Body weight and height were measured with the children wearing light indoor clothing and without shoes, and were recorded to the nearest 0.1 kg and 0.1 cm, respectively.20 Measures were corrected if the child wore items other than light indoor clothing: plus 100 g for some additional light clothing or plus 500 g for heavier clothing. BMI was calculated as weight/height2 (kg/m2) and children were classified as overweight (including obesity) based on age-specific and gender-specific cut-off values for BMI for children as developed by the International Obesity Task Force (IOTF)21 and the WHO definitions for children aged 5–19.22 WC was measured to the nearest 0.1 cm with arms hanging relaxed along the body with a measuring tape midway between the lower rib margin and the iliac crest.19 Waist-to-height ratio (WHtR) was calculated as WC/height (cm/cm). At data entry, height, weight and WC were entered twice, with any punching errors corrected.
The continuous outcome variables included weight, height, WC, BMI and WHtR. The main outcomes were the categorical variables overweight (including obesity; BMI≥25 kg/m2) referred to as general overweight and obesity and WHtR ≥0.5 (WHtR≥0.5) referred to as abdominal obesity. Adiposity is used occasionally and refers to general overweight and obesity, and abdominal obesity.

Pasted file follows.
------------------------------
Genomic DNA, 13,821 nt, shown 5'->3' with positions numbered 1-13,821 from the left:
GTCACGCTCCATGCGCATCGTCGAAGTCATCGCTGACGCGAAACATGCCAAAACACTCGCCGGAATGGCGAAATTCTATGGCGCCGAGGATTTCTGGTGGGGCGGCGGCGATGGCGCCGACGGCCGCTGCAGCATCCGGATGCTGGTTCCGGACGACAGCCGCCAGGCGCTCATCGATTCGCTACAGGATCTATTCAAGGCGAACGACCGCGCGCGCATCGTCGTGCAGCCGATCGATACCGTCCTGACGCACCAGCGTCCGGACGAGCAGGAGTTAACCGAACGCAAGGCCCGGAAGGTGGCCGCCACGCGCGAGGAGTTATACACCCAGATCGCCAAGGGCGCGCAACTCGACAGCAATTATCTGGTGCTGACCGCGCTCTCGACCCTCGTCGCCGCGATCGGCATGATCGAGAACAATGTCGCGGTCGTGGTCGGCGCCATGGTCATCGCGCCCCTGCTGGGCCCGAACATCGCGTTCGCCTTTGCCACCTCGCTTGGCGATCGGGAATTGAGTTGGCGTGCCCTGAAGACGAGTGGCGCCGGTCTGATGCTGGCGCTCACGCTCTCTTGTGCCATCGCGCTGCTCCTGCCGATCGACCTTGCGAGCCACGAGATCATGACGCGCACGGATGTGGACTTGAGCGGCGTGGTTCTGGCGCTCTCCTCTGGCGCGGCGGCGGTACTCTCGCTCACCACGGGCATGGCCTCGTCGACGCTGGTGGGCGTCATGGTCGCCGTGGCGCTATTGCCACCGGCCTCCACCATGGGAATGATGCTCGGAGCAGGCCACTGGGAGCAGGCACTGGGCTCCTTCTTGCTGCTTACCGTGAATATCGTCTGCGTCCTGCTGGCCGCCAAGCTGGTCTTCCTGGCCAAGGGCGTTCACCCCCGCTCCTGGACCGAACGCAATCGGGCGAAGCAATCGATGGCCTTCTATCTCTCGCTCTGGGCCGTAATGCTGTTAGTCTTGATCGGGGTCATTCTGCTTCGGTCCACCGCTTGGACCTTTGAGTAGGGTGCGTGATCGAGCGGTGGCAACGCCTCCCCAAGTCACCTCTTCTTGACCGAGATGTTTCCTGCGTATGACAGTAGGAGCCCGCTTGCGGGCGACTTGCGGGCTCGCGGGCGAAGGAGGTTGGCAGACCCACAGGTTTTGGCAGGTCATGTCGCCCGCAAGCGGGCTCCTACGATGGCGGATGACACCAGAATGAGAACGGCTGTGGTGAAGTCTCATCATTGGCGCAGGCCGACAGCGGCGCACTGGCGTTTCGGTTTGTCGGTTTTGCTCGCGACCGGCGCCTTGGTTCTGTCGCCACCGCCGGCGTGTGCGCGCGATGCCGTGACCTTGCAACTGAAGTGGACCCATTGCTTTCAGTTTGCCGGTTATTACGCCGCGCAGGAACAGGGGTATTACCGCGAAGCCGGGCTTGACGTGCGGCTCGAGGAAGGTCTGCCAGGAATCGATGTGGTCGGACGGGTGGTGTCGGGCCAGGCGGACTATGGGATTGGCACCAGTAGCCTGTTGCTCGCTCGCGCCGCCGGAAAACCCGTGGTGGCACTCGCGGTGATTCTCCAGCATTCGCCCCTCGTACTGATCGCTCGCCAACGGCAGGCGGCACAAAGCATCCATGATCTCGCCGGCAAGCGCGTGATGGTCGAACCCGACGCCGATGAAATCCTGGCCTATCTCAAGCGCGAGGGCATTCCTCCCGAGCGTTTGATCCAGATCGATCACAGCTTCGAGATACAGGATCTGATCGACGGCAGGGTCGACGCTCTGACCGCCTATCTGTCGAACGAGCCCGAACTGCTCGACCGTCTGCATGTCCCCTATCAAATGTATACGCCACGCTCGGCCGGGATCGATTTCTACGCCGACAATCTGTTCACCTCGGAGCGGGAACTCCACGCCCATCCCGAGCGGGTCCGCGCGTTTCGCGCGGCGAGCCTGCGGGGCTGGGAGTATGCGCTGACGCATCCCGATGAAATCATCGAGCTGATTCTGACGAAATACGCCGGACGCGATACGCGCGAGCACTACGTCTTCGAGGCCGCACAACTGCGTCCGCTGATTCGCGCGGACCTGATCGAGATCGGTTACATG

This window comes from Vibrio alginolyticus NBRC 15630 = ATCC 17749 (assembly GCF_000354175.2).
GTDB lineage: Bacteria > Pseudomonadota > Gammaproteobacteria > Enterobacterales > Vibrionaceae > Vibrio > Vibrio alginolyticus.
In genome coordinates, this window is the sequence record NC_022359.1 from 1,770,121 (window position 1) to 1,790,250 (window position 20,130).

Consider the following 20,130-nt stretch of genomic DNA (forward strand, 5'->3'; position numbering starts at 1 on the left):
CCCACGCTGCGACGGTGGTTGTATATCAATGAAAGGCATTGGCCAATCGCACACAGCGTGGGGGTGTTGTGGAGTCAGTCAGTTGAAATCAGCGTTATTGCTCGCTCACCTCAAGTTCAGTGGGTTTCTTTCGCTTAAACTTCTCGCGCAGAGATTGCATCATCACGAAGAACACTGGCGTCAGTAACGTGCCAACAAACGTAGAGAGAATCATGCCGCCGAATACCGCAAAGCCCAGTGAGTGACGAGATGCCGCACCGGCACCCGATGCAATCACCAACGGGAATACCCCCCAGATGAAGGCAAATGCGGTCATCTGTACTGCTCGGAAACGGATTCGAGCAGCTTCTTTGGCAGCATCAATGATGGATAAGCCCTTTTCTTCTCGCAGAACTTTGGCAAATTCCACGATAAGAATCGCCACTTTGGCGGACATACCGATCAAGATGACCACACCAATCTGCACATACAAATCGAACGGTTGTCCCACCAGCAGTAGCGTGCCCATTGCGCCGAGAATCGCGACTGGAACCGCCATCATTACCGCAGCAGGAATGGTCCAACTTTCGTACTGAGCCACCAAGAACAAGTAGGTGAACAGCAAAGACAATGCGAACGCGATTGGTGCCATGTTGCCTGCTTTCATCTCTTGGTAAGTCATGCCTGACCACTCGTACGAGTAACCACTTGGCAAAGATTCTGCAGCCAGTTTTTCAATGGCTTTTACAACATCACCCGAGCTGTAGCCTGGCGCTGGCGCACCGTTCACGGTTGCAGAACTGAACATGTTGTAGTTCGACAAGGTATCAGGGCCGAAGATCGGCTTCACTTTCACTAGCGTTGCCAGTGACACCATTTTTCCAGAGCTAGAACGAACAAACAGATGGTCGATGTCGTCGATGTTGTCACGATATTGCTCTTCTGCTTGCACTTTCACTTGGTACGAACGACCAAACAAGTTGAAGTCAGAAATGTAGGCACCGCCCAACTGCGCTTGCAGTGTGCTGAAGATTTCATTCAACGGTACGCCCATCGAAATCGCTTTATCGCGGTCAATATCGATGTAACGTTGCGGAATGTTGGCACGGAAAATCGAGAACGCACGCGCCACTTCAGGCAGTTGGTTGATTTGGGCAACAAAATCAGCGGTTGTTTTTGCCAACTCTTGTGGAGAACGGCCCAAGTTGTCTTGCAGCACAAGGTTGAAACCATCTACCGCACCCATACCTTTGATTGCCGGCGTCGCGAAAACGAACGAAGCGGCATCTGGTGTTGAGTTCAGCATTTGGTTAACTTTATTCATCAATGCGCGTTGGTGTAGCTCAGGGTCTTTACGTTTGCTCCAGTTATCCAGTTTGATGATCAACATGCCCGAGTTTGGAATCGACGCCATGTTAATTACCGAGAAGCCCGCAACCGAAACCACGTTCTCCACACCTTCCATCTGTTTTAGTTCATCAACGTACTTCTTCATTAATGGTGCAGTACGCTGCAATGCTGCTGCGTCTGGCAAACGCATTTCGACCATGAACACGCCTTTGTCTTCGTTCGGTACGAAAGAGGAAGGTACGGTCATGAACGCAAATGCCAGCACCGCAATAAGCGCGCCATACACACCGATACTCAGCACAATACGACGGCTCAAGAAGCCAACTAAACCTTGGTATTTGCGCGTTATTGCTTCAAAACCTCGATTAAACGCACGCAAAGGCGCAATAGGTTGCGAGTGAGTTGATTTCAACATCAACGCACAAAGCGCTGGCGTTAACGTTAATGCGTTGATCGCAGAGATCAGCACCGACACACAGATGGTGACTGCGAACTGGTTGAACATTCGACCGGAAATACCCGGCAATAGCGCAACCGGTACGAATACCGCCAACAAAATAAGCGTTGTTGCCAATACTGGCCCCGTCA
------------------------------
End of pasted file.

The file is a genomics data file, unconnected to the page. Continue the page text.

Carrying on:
Data on parental marital status were obtained from the National Population Registry and compiled by Statistics Norway. Data were linked using the unique 11-digit personal identification code assigned to all Norwegian residents. Parental marital status was categorised into three groups: married, never married (including cohabiting, single and separated parents) and divorced.23
Data on highest attained maternal education were obtained from the National Education Database and categorised according to the Norwegian Standard Classification of Education (NUS2000) into three levels: tertiary, secondary and primary.19
Family country background was classified into three groups: Norwegian/Scandinavian, non-Western and Western (other than Norwegian/Scandinavian). Area of residence was classified as: urban, semiurban and rural.19